“With Liberty and Justice for Some”: How the Law Is Used to Destroy Equality and Protect the Powerful
By Glenn Greenwald
Metropolitan Books; First Edition edition (October 25, 2011)
Glenn Greenwald is the author of the New York Times bestsellers How Would a Patriot Act? and A Tragic Legacy. Recently proclaimed one of the "25 Most Influential Political Commentators" by The Atlantic, Greenwald is a former constitutional law and civil rights attorney and a contributing writer at Salon. He lives in Brazil and New York City.
From "the most important voice to have entered the political discourse in years" (Bill Moyers), a scathing critique of the two-tiered system of justice that has emerged in America
From the nation's beginnings, the law was to be the great equalizer in American life, the guarantor of a common set of rules for all. But over the past four decades, the principle of equality before the law has been effectively abolished. Instead, a two-tiered system of justice ensures that the country's political and financial class is virtually immune from prosecution, licensed to act without restraint, while the politically powerless are imprisoned with greater ease and in greater numbers than in any other country in the world.
Starting with Watergate, continuing on through the Iran-Contra scandal, and culminating with Obama's shielding of Bush-era officials from prosecution, Glenn Greenwald lays bare the mechanisms that have come to shield the elite from accountability. He shows how the media, both political parties, and the courts have abetted a process that has produced torture, war crimes, domestic spying, and financial fraud.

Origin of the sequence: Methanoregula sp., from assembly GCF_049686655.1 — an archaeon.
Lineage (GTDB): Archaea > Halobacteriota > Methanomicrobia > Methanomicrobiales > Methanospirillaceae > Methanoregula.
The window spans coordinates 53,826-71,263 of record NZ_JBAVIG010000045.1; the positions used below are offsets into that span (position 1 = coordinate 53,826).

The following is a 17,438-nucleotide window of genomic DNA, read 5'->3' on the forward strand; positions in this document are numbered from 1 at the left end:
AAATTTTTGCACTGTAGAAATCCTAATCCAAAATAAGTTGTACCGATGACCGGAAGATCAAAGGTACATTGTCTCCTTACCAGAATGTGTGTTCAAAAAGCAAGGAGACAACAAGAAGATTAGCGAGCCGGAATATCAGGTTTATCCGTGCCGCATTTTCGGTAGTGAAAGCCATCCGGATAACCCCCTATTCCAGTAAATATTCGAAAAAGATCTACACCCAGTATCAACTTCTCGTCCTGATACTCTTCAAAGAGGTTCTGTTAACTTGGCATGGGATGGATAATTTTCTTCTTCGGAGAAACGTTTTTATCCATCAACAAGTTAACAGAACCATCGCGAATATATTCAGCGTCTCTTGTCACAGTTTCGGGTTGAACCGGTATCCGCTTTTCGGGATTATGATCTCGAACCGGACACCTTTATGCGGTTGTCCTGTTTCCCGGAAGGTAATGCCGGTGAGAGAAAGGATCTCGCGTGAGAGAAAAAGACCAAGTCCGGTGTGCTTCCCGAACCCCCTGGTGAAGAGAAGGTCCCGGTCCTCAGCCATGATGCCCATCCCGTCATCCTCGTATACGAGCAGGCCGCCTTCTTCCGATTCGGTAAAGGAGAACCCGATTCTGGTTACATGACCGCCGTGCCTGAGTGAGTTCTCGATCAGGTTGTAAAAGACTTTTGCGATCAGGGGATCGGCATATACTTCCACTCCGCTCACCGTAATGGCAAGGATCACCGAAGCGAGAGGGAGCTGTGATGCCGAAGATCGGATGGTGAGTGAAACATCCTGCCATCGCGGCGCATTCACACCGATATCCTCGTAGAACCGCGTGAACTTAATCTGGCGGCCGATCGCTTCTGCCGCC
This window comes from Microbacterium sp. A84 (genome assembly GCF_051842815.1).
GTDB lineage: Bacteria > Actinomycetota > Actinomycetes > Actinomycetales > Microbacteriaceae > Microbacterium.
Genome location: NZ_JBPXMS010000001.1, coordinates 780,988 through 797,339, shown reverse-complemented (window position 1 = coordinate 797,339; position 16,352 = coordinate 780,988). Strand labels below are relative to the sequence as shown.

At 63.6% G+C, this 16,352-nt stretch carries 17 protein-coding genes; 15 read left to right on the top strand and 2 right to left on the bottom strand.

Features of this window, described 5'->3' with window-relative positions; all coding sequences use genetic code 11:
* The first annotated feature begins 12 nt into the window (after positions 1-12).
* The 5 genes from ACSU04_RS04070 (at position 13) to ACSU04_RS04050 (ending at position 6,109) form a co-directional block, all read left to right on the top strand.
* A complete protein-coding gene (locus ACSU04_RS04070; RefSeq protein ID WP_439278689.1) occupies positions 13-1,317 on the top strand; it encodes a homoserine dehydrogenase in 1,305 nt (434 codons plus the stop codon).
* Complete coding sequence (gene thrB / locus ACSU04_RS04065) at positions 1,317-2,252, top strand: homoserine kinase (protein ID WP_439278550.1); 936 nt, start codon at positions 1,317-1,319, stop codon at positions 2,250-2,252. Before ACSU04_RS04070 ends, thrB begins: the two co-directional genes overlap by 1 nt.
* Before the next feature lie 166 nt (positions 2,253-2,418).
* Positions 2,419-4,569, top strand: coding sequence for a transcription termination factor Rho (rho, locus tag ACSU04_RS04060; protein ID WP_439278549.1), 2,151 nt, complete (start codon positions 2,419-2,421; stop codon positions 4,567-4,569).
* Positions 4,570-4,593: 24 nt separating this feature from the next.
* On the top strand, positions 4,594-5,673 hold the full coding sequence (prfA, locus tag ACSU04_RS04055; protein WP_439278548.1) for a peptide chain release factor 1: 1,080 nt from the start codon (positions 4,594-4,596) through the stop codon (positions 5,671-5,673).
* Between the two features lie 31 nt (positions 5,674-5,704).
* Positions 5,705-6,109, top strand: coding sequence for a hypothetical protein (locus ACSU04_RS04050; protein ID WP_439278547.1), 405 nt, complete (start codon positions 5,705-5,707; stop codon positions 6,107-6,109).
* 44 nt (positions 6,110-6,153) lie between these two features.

Cogent, sharp, and urgent, this is a no-holds-barred indictment of a profoundly un-American system that sanctions immunity at the top and mercilessness for everyone else.
A BOOK REVIEW
A SCATHING INDICTMENT
By Tiger CK, October 2011.
In With Liberty and Justice for Some, Glenn Greenwald, a former civil rights litigator has produced a troubling indictment of the American justice system. His basic argument is that the system really has two tiers--one for the elite, who can often escape prosecution for serious crimes and another for the rest of us. The law, he argues, no longer creates a level playing field the way the founders of our constitution intended it to. During the last several decades in particular, the powerful have used the law as a weapon against the poor and the weak.
In a tightly written narrative, Greenwald covers how the law has been used to favor what he calls political and financial elites since the 1970s. He begins with President Ford's decision to pardon Richard Nixon despite his egregious crimes against the constitution and carries forward to the present day. Neither Republicans nor Democrats are spared. He is critical of the worldwide torture and doemstic spying that occurred during the administration of George W. Bush. But he also criticizes Obama for failing to prosecute both former members of the Bush administration and the financial elite on Wall Street.